It’s not so much a splurge as a must-buy for me — Krazy and Ignatz 1922-24: At Last My Drim of Love Has Come True is the final volume in Fantagraphics’ collection of Sunday Krazy strips and full of the same George Herriman magic as the previous volumes. There’s a tinge of sadness here as I believe the late Bill Blackbeard, who helped bring this project into fruition, has an essay here, as well as a remembrance by Kim Thompson.

Continue Reading »

Robot reviews | Three neat kids books: Leo Geo, Pandemonium and The Shark King

Leo Geo

Leo Geo and His Miraculous Journey Through the Center of the Earth
By Jon Chad
Roaring Brook Press $15.99.

This is a clever, literally slim book, designed as skinny as possible in order to highlight its central conceit. You see, the running gag here is that you have to turn the book sideways to follow Leo on his downward trek to the Earth’s core, and then turn it another 180 degrees as he heads back up.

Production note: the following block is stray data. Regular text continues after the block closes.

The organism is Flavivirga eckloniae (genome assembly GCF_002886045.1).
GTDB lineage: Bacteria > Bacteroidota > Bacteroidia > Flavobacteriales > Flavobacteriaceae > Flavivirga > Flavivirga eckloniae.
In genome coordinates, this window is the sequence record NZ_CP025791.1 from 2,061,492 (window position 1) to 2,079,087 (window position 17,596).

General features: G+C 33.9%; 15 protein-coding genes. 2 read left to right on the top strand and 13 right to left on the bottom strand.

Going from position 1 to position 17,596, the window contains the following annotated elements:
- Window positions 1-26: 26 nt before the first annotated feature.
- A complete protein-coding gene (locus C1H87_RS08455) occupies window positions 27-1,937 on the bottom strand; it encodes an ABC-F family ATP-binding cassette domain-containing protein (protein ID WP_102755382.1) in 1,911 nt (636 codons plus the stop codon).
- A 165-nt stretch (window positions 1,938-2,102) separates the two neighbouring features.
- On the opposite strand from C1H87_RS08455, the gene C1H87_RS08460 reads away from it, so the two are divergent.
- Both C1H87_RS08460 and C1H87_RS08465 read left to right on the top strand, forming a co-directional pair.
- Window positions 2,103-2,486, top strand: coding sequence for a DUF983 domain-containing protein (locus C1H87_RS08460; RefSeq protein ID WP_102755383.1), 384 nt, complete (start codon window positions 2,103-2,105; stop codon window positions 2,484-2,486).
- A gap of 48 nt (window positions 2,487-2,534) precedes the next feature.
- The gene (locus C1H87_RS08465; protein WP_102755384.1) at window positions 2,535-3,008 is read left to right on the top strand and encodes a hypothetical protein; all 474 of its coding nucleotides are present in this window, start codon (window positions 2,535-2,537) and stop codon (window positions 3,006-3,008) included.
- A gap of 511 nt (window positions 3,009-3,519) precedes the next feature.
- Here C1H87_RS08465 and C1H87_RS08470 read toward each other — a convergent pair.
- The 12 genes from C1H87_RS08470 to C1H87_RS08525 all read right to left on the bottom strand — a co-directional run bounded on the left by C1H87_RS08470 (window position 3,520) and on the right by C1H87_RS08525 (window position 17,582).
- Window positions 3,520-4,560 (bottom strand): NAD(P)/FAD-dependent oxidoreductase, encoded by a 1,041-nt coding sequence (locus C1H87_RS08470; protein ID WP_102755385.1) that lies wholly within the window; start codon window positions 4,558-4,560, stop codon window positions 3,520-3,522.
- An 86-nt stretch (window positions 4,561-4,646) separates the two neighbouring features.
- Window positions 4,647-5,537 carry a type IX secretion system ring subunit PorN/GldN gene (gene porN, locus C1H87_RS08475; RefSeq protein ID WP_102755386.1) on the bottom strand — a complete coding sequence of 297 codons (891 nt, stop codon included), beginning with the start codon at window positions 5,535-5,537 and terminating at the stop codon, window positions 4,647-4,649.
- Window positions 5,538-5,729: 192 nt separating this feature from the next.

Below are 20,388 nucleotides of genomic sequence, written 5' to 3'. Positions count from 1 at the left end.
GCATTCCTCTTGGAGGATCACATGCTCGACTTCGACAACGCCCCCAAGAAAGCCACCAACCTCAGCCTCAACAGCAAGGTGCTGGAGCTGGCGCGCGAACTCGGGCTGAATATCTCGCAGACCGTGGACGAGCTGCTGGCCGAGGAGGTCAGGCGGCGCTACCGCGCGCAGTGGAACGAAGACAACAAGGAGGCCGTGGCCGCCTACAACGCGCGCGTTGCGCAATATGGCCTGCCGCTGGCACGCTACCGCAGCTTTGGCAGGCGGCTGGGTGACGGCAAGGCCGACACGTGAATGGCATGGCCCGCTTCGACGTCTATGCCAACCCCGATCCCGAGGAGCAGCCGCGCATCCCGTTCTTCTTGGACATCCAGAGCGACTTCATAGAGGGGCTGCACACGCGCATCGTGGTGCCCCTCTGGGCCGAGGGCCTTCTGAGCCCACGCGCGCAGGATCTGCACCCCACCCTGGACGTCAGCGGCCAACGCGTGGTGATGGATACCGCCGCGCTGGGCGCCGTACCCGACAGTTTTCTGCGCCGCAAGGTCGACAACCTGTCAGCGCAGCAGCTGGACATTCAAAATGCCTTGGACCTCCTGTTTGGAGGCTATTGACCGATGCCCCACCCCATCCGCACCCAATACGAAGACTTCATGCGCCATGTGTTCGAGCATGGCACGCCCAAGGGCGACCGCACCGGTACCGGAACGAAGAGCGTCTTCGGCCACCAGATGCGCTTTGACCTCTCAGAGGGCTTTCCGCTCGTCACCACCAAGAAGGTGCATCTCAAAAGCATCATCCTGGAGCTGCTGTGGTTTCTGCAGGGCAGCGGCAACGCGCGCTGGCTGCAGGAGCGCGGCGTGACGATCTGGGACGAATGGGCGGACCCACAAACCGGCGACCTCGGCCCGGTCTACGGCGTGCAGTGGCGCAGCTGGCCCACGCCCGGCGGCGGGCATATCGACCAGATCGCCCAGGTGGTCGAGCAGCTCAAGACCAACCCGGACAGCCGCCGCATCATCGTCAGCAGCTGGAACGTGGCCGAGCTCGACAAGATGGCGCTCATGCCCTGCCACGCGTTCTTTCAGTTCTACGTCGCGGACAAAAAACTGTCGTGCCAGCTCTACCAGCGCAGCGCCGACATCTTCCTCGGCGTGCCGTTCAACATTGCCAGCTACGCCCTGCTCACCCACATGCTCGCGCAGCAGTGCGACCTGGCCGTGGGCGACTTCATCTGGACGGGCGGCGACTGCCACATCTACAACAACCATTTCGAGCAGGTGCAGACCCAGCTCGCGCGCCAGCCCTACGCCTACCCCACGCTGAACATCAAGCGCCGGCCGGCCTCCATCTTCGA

The book combines science with fantasy, with Leo discovering lost worlds filled with crazy monsters while spouting out science facts like “Some countries like New Zealand and Iceland harness the awesome power of lava for their own uses in heating and generating electricity. Though the juxtaposition of fantasy and hard facts seems a bit jarring, it actually adds to the book’s charm. There’s something about a guy standing on a giant underground ogre while discussing thermal generators that’s too silly to dislike.

Though Leo himself is one step up from a stick figure, Chad fills the pages with as much detail as possible and his ornate underworld scenes take on a “Where’s Waldo”-like mania at times, especially as he eschews panel borders to instead depict various versions of Leo crawling across a wide (but narrow) vista. Basically, it’s a fun introduction to geology that the elementary-school set will really dig (sorry, couldn’t help the pun).